If you are looking for a decadent treat (oh hey, another food writing cliche, didn’t notice you there!), then Dominique Ansel’s banana bread it is! If you make banana bread fairly often and would like to stay on the healthy-ish side, Joanne Chang’s recipe to the rescue.
Both recipes are below. If you want to get them at the source, you can buy Dominique Ansel’s book, Everyone Can Bake, or check his IGTV — the video recipe and all the instructions are there.
As for Flour Bakery’s banana bread, I used the Food Network’s recipe which mysteriously disappeared since.
If you make both banana breads and have a more comprehensive analysis than my rant here, leave a comment below — I’d love to hear which one you preferred!
- 400 g (2 cups) sugar
- 250 g (2 cups) all purpose flour
- 3 g (3/4 tsp) baking soda
- 2 g (3/4 tsp) ground nutmeg
- 5 g (1 tsp) salt
- 5 g (1 tsp) baking powder
- 150 g (3 large) eggs
- 400 g (2 cups, about 3-4) overripe bananas, peeled
- 200 g (14 tbsp) unsalted butter, melted, plus more for greasing
- Preheat the oven to 350ºF (175ºC).
- Take a loaf pan (I used 10-inch) and grease the bottom and sides with butter. Dust the loaf pan with flour and shake off any execess.
- In a large bowl mash bananas, leaving some big pieces.
- Add all the dry ingredients and mix with a spatula.
- Add eggs and mix until all the ingredients are combined.
- Stir in melted butter.
- Pour the mixture into a loaf pan and place in the oven. Bake until golden brown on top and an inserted knife comes out clean (about one hour).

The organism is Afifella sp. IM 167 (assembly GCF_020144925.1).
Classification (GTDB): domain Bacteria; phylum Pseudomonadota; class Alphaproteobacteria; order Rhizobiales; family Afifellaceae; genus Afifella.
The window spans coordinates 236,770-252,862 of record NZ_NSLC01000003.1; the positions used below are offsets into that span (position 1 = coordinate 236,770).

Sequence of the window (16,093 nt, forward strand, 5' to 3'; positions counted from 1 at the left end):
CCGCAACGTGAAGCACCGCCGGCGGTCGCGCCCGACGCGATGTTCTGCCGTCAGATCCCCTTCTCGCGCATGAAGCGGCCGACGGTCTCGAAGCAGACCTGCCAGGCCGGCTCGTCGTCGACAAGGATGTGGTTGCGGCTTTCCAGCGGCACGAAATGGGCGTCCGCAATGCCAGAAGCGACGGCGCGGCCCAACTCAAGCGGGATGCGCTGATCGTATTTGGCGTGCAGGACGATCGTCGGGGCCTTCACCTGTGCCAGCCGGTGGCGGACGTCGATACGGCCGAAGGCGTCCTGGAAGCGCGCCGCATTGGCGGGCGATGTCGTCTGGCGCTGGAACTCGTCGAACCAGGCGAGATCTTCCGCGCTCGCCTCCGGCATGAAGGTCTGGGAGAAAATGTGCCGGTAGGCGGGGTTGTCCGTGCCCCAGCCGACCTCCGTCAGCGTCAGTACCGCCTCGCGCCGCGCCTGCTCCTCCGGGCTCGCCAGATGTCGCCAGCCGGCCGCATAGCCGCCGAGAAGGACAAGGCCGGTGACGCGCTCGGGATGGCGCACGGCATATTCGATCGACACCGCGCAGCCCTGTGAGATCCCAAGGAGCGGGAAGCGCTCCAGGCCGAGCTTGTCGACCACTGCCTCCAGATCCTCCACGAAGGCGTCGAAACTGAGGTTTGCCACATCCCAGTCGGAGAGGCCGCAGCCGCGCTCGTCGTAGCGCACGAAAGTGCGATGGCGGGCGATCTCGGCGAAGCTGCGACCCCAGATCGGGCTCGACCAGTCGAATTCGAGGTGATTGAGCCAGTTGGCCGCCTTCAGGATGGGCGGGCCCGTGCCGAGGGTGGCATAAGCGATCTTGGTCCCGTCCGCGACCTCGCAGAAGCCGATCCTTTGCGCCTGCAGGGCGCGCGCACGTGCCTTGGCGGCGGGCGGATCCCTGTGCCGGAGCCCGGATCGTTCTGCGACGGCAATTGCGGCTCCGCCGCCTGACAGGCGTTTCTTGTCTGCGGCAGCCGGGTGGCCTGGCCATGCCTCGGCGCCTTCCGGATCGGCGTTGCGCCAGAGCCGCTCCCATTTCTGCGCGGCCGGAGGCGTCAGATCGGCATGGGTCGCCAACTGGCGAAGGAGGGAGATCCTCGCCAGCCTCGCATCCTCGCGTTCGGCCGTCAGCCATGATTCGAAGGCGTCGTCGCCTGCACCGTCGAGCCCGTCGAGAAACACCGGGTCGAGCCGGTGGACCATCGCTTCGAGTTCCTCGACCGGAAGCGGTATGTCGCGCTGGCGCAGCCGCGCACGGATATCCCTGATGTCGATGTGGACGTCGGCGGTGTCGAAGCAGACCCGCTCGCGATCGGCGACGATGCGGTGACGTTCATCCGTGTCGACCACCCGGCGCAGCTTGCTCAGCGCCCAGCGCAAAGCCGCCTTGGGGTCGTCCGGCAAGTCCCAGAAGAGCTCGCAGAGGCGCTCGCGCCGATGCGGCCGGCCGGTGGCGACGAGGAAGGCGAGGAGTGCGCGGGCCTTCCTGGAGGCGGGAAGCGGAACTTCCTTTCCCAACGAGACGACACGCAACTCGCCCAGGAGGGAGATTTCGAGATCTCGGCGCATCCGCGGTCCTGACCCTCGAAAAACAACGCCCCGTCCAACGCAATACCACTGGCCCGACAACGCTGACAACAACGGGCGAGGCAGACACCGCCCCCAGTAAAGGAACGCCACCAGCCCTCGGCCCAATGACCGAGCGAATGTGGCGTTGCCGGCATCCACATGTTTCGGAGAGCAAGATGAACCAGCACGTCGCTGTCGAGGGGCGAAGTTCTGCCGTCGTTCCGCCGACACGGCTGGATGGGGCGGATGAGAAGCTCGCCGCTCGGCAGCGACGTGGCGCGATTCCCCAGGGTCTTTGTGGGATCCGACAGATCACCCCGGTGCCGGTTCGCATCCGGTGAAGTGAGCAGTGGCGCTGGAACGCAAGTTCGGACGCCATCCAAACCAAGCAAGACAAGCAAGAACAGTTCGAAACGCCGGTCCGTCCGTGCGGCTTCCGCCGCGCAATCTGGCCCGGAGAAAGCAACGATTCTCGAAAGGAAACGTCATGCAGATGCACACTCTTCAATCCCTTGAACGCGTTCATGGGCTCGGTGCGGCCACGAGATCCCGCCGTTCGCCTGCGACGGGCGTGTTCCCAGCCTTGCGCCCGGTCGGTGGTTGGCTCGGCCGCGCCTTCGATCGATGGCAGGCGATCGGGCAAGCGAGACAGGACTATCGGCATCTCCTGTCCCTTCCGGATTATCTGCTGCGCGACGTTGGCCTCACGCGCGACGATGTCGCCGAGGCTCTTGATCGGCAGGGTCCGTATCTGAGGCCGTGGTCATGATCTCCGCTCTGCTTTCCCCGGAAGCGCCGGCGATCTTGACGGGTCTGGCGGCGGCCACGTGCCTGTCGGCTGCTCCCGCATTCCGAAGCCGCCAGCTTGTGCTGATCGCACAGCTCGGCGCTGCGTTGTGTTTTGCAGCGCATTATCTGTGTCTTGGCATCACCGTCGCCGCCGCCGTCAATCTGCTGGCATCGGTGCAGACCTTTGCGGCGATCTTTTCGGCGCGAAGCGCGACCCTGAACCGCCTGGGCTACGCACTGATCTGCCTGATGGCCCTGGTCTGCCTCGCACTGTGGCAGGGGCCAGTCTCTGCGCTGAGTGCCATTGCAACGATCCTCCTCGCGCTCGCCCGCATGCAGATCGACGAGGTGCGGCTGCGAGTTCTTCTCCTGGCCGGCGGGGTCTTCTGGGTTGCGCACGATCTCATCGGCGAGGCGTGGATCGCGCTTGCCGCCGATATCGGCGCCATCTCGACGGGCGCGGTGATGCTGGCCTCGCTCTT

- Take the pan out of the oven and let it cool for 15 minutes, then take out the banana bread.
In my case baking time was 1.5 hours and I blame my oven. Start checking in on your banana bread after one hour. If a knife comes out wet, place the pan back in for 10-15 more minutes. If the top starts to brown too fast, cover it with foil.
Serving Size:1 slice
Amount Per Serving: Calories: 439
- 210 g (1 2/3 cups) all purpose flour
- 1 tsp baking soda
- 1/4 tsp ground cinnamon
- 1/2 tsp salt
- 230 g (1 cups + 2 tbsp) sugar
- 100 g (1/2 cup) oil (I used olive oil)
- 3 1/2 ripe bananas, peeled and mashed
- 2 tbsp sour cream
- 1 tsp vanilla extract
- 1 cup walnuts, roasted and chopped roughly
- Preheat the oven to 325°F (165°C).
- Line a loaf pan with parchment paper and set aside.
- Sift flour, baking soda, cinnamon and salt into a bowl and set aside.
- With a mixer beat together eggs and sugar for about 10 minutes.
- Add oil, sour cream, mashed bananas, and vanilla extract and mix untill well comined.
- Fold in the flour mixture into the bowl with wet ingredients and carefully mix in with a spatula.
- Add walnuts to the batter.
- Transfer the batter into the loaf pan and place in the oven.
- Bake for about 1 hour.
Once again, my bake time was 1.5 hours. Start checking on your bread after one hour by inserting a knife. Once it comes out clean the banana bread is ready.
Serving Size:1 slice
Amount Per Serving: Calories: 389